Our unique hillside, with its multiple soil types and sun exposures, has proven to be one of Napa Valley’s premier sites for growing world-class Cabernet Sauvignon and Chardonnay. Located east of the Silverado Trail and south of Oakville, it has always been the only home of the Signorello Estate wine portfolio.
Farming Our Own Dirt
We believe in the old world philosophy of “winegrowing” called “Vigneron,” which roughly translates to say that our style of winemaking is intimately connected to the soil. Our winemaker is also our vineyard manager while the entire winemaking team also is responsible for growing and harvesting the grapes. Many of this team have cared for the vineyard for over 20 years.
Our first planting, Chardonnay, was in 1980 – a year before the Napa Valley received recognition as an American Viticulture Area (AVA).
Red varietals were planted approximately 10 years later and became the predominant varietals on the property. With a climate generally 5 degrees cooler than St. Helena, our Cabernet Sauvignon style is less jammy yet more complex with the subtle finesse of the European, Bordeaux style.
Acreage by Varietal
Of our 100 acre estate, approximately 42 acres are planted, including 25.6 acres Cabernet Sauvignon, 5.12 acres Chardonnay, 3.18 acres Cabernet Franc, 2.10 acres Syrah, 1.77 acres Merlot, 1.54 acres Semillon, 1.06 acres Sauvignon Blanc, 0.54 acres Viognier.
Soil Types and Vineyard Orientation
Two different soil types can be found on the estate. Hambright-Rock Outcrop can be found on the hillside where our red varietals are planted. Chardonnay is planted in Yolo Loam on the valley floor, because we own the entire hillside, the plantings range up one side and down the other. Cabernet Sauvignon has the advantage of both east-side facing vines that enjoy the sun’s earlier, softer rays and west-side facing vines that generate strong tannin structure in the afternoon sun.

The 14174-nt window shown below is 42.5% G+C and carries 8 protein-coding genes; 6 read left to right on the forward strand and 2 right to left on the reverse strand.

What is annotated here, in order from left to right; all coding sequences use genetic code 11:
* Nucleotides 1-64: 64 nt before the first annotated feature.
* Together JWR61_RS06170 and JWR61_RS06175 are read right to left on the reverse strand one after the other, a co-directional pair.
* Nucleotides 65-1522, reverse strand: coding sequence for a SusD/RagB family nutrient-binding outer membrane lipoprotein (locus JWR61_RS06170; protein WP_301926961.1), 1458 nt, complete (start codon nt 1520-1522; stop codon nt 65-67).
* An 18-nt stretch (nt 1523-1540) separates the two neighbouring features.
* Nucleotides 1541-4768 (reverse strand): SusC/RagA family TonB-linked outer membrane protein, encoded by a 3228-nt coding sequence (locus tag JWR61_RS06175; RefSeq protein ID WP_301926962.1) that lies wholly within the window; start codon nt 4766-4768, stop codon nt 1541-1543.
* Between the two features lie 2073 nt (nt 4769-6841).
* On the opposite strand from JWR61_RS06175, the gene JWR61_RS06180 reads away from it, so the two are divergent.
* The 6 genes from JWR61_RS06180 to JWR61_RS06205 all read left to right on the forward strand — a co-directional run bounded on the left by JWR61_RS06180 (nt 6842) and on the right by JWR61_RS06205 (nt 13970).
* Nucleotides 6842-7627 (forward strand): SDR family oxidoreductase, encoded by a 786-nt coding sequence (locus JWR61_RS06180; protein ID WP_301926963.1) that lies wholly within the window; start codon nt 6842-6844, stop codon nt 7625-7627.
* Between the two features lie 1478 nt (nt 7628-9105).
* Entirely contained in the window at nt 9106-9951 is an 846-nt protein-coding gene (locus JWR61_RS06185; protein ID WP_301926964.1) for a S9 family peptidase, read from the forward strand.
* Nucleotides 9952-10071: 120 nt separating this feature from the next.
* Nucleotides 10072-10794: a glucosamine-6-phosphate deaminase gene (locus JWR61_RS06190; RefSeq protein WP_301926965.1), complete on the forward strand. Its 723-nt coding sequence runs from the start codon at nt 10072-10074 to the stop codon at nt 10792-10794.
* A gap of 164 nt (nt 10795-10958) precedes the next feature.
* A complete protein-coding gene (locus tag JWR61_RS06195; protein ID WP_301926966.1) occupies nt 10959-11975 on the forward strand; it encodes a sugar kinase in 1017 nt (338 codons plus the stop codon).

Throughout the growing season the vines are carefully monitored. Double-cordon, vertical trellising and leaf thinning done in June provides the proper ratio of sunshine to clusters and ensures ripeness at harvest. Cluster thinning reduces the overall tonnage to 1.5 to 2.75 tons per acre (half the normal average in Napa Valley), resulting in concentrated flavor and complexity.
The decision to harvest is based on testing for pH and sugar balance and tasting for ripe flavors. Signorello’s house-style requires ripe fruit, usually picked between 24 and 25 Brix. The grapes are handpicked at night while the fruit is cool. The fruit is gathered into small 30 pound trays so that it will not be crushed under its own weight. Within an hour after picking, the red varietals are de-stemmed, triple-sorted and placed into tanks for cold-soaking. White grapes are gently whole cluster pressed to minimize skin contact and reduce the harsh phenolics. Harvest might happen as early as late August and may not be completed until the end of October.
Sustainable farming practices are used to protect and enhance the ecological integrity of the region, including water and energy conservation, pollution prevention and erosion control. Owl and bluebird boxes are home to natural foragers on insects, gophers and other pests that might harm the grapes. After harvest, discarded stems and skins are repurposed back to the vineyards as compost.